Monday, 10 August 2009

All on for Final Race at Star Worlds

by Jodie Bakewell-White

Hamish Pepper and Craig Monk have retained their top spot at the 2009 Star World Championships in Sweden. But extremely close points at the top of the table and the nature of this event, means that it all comes down to tonight’s final deciding race.

The kiwis returned a 4th place in last night’s race which was just enough to keep them at the top of the table on a total of 26 points. Both Szabo and Peters (USA) as well as Marazzi and DeMaria (SUI) are on equal points just one point adrift of Pepper and Monk on 27 points. Loof and Tillander (SWE) sit a further two points back on 29 points in 4th.

“Pepper and Monk go into the final race with the most consistent scores and the lowest discard (11 points) and are assured of a finish of seventh or better overall,” states the official regatta report.

The entire 86 boat fleet will sail tonight’s sixth and final race of the series, with another day of light wind and sunshine forecast in Varberg, Sweden.

The Star is the Olympic keelboat discipline and the list of Olympic and World Champions in the Star class features some of the biggest names in the history yachting.

See below for a profile of the New Zealand pair. Visit the regatta website for full results, images and news.

2009 Star World Championships
Top Ten Standings after five races

1st Pepper/ Monk (NZL) – 26 points
2nd Szabo/Peters (USA) – 27 points
3rd Marazzi/De Maria (SUI) – 27 points
4th Loof/ Tillander (SWE) – 29 points
5th Campbell/ Liljedahl (USA) – 34 points
6th Polgar/Kroeger (GER) – 35 points
7th Kusznierewicz/Zycki (POL) – 37 points
8th Mendelblatt/Strube (USA) – 40 points
9th Schlonski/Kleen (GER) - 42 points
10th Grael/Seifert (BRA) – 46 points

More on Pepper and Monk

from Lynn Fitzpatrick of World Regattas

Hamish Pepper and Craig Monk (NZL) should need no introduction. They are the quintessential representatives of top Star crews of the past and the present. The skipper and crew both have substantial dinghy, big boat and America's Cup experience. Still active with the America's Cup, they can use their Star program to stay fit, keep their fleet management skills sharp and experiment with equipment and techniques.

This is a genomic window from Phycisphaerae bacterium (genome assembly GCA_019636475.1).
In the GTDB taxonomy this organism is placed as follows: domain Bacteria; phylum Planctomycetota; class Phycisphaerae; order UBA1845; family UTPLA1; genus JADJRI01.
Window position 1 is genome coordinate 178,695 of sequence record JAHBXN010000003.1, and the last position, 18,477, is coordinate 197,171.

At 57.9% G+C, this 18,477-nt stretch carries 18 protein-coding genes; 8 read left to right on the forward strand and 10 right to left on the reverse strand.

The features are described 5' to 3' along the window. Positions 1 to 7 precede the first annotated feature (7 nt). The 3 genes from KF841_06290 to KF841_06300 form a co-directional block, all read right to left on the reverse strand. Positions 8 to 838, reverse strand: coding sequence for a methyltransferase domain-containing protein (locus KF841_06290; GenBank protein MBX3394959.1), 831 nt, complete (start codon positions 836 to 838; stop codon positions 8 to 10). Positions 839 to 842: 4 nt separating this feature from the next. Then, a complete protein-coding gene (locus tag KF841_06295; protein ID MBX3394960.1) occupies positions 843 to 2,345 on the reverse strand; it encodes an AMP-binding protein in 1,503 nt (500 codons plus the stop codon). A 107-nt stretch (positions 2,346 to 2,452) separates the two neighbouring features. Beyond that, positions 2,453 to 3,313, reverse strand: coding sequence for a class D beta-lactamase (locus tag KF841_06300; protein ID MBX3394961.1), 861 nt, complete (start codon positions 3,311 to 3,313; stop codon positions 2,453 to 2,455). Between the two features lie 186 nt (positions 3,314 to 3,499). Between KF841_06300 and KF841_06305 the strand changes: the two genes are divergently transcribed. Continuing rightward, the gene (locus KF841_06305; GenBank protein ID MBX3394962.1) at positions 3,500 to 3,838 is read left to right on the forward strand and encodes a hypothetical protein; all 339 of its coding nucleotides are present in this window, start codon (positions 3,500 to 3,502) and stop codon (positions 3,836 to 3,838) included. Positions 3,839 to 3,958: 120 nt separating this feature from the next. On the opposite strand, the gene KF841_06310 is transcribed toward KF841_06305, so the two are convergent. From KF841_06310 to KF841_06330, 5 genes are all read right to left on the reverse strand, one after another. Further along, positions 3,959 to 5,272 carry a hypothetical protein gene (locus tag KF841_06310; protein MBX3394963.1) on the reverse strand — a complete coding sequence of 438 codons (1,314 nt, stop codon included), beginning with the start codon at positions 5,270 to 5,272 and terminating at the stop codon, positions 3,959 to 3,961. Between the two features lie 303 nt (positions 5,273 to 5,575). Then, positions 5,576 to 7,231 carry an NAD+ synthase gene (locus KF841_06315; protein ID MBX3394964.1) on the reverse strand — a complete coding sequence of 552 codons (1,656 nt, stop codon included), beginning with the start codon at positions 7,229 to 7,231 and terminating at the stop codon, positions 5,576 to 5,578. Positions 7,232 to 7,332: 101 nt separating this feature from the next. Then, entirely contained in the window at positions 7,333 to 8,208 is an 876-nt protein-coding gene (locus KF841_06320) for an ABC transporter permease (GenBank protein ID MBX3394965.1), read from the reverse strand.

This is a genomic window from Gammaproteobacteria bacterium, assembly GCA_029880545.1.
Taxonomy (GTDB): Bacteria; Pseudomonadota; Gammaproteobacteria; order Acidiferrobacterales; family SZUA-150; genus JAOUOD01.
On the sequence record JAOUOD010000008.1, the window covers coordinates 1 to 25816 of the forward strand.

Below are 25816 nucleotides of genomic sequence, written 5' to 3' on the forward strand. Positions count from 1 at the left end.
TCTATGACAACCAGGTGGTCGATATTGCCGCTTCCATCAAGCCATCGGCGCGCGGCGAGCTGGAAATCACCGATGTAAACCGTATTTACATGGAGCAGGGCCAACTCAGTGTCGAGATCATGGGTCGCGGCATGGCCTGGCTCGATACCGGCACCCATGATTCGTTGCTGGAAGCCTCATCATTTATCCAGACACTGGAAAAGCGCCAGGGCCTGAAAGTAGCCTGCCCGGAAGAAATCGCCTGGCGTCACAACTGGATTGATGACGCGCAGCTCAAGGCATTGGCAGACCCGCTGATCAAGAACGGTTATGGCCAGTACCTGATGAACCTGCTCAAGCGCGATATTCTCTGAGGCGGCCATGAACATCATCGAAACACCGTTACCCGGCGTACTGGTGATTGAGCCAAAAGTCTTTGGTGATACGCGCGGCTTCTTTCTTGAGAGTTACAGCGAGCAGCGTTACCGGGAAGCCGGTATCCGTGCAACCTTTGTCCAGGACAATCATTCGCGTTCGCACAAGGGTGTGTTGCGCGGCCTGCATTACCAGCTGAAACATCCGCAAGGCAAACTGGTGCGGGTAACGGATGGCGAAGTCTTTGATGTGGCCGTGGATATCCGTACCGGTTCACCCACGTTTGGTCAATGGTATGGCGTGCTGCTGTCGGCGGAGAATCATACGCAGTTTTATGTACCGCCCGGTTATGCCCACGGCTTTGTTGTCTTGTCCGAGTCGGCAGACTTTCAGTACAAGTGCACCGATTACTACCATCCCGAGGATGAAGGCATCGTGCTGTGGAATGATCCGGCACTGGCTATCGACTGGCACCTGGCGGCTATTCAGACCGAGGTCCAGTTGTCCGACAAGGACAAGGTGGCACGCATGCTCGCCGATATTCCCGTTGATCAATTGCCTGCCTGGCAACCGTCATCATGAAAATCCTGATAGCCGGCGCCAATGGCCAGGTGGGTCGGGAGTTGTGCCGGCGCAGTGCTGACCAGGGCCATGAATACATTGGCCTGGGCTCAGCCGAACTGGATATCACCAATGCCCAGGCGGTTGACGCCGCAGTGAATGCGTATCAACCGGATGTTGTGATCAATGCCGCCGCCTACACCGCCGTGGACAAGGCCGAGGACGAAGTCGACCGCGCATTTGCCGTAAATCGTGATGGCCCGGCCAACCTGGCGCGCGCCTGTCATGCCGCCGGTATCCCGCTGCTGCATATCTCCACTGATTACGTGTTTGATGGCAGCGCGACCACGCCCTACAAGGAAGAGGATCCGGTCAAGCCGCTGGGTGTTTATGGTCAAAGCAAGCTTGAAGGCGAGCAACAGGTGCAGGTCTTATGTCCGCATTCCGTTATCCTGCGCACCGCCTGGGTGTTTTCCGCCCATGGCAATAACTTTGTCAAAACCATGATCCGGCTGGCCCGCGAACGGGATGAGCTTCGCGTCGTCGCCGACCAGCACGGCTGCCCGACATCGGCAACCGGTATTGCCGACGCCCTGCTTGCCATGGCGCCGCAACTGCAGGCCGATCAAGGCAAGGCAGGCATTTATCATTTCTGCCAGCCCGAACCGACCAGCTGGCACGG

Pepper had a formidable Laser career and represented New Zealand in the Olympics in the Laser in 1996 and 2004. He started his Star career in 2006 and won the Star World Championship in San Francisco, CA that year with Carl Williams. Williams also crewed for Pepper in the Star in the 2008 Olympics in Qingdao.

Pepper has been best mates with Dean Barker, Team Emirates New Zealand's America's Cup skipper, since they were 10 and 11 years old. Both Kiwis were young and rising stars with the Team New Zealand America's Cup squad. Barker eventually took the helm of Emirates Team New Zealand and Pepper was involved with Malcazone Latino for a little while and has been a strategist for BMW Oracle Racing for some time.

Monk has a Finn career that is lengthier than most of the Star sailors that are sailing at an elite level. Monk won an Olympic Bronze Medal in the Finn in 1992 and went on to beat Barker in the 1996 Finn Trials. Following the Olympics, Monk returned to his position as a grinder with Team New Zealand. During his 13 years as an America's Cup grinder, the 9-time winner of the New Zealand Finn nationals has worked for Team New Zealand, One World and BMW Oracle Racing.

As BMW Oracle Racing focuses on its multihull challenge for the America's Cup, Pepper is on retainer and Monk has taken a two-year sabbatical from AC racing to mend his body. He underwent surgery on his shoulder and his knees this winter and was recuperating when Pepper called him out of the blue with a proposal.

The two sailed their first Star regatta together at this year's Delta Lloyd Regatta in Medemblik and as Monk puts it, "I've been flying to Europe as if I were taking a taxi."

Monk was a little disappointed with the Swedish weather earlier this week. The heavy winds, rain and lack of sunshine were "not what I signed up for," joked Monk. The sunshine of the past two days has cast a new smile on Monk's face. "This is a lot better. I'm beginning to like winter in New Zealand and summer in Europe," said Monk after hopping off the boat in first place overall with one more race remaining in the 2009 Star World Championship. The two are up for the challenge of the final race. Another day of light wind and sunshine is forecast.

Yachting New Zealand

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